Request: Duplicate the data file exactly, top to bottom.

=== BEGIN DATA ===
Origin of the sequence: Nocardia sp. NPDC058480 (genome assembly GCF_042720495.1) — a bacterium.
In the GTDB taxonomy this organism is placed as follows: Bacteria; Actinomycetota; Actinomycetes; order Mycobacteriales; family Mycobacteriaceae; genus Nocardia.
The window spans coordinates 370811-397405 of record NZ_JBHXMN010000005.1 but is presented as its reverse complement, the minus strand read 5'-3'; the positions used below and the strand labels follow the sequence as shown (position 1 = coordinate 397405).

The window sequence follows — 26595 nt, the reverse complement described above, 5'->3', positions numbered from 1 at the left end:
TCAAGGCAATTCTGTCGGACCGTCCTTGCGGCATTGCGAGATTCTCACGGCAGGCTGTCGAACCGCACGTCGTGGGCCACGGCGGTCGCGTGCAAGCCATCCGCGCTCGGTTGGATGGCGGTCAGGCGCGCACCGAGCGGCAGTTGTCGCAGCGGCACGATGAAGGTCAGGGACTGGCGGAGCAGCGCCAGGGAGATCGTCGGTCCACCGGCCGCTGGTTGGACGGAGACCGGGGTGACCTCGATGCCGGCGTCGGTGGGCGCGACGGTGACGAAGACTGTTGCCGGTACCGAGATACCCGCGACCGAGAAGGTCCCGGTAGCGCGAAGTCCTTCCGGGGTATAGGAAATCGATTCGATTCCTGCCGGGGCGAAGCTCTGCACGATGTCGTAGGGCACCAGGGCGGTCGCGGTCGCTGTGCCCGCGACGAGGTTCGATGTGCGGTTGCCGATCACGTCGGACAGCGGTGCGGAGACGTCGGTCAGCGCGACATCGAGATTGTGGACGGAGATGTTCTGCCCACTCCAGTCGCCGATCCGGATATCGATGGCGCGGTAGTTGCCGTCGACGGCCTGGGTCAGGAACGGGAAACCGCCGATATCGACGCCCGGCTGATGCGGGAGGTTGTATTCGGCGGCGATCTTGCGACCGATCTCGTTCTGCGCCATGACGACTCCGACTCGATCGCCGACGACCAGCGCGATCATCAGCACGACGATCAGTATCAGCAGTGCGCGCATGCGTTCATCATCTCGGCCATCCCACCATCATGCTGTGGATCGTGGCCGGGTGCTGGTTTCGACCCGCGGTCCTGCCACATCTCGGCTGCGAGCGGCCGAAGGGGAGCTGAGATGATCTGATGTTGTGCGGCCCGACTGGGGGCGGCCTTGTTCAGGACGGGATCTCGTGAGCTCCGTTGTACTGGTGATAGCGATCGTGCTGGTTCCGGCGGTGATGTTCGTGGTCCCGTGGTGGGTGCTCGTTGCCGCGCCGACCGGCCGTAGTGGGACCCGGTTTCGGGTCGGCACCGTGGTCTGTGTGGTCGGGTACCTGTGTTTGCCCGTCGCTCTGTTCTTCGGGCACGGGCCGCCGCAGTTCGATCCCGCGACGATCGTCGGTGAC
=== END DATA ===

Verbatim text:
Origin of the sequence: Nocardia sp. NPDC058480 (genome assembly GCF_042720495.1) — a bacterium.
In the GTDB taxonomy this organism is placed as follows: Bacteria; Actinomycetota; Actinomycetes; order Mycobacteriales; family Mycobacteriaceae; genus Nocardia.
The window spans coordinates 370811-397405 of record NZ_JBHXMN010000005.1 but is presented as its reverse complement, the minus strand read 5'-3'; the positions used below and the strand labels follow the sequence as shown (position 1 = coordinate 397405).

The window sequence follows — 26595 nt, the reverse complement described above, 5'->3', positions numbered from 1 at the left end:
TCAAGGCAATTCTGTCGGACCGTCCTTGCGGCATTGCGAGATTCTCACGGCAGGCTGTCGAACCGCACGTCGTGGGCCACGGCGGTCGCGTGCAAGCCATCCGCGCTCGGTTGGATGGCGGTCAGGCGCGCACCGAGCGGCAGTTGTCGCAGCGGCACGATGAAGGTCAGGGACTGGCGGAGCAGCGCCAGGGAGATCGTCGGTCCACCGGCCGCTGGTTGGACGGAGACCGGGGTGACCTCGATGCCGGCGTCGGTGGGCGCGACGGTGACGAAGACTGTTGCCGGTACCGAGATACCCGCGACCGAGAAGGTCCCGGTAGCGCGAAGTCCTTCCGGGGTATAGGAAATCGATTCGATTCCTGCCGGGGCGAAGCTCTGCACGATGTCGTAGGGCACCAGGGCGGTCGCGGTCGCTGTGCCCGCGACGAGGTTCGATGTGCGGTTGCCGATCACGTCGGACAGCGGTGCGGAGACGTCGGTCAGCGCGACATCGAGATTGTGGACGGAGATGTTCTGCCCACTCCAGTCGCCGATCCGGATATCGATGGCGCGGTAGTTGCCGTCGACGGCCTGGGTCAGGAACGGGAAACCGCCGATATCGACGCCCGGCTGATGCGGGAGGTTGTATTCGGCGGCGATCTTGCGACCGATCTCGTTCTGCGCCATGACGACTCCGACTCGATCGCCGACGACCAGCGCGATCATCAGCACGACGATCAGTATCAGCAGTGCGCGCATGCGTTCATCATCTCGGCCATCCCACCATCATGCTGTGGATCGTGGCCGGGTGCTGGTTTCGACCCGCGGTCCTGCCACATCTCGGCTGCGAGCGGCCGAAGGGGAGCTGAGATGATCTGATGTTGTGCGGCCCGACTGGGGGCGGCCTTGTTCAGGACGGGATCTCGTGAGCTCCGTTGTACTGGTGATAGCGATCGTGCTGGTTCCGGCGGTGATGTTCGTGGTCCCGTGGTGGGTGCTCGTTGCCGCGCCGACCGGCCGTAGTGGGACCCGGTTTCGGGTCGGCACCGTGGTCTGTGTGGTCGGGTACCTGTGTTTGCCCGTCGCTCTGTTCTTCGGGCACGGGCCGCCGCAGTTCGATCCCGCGACGATCGTCGGTGAC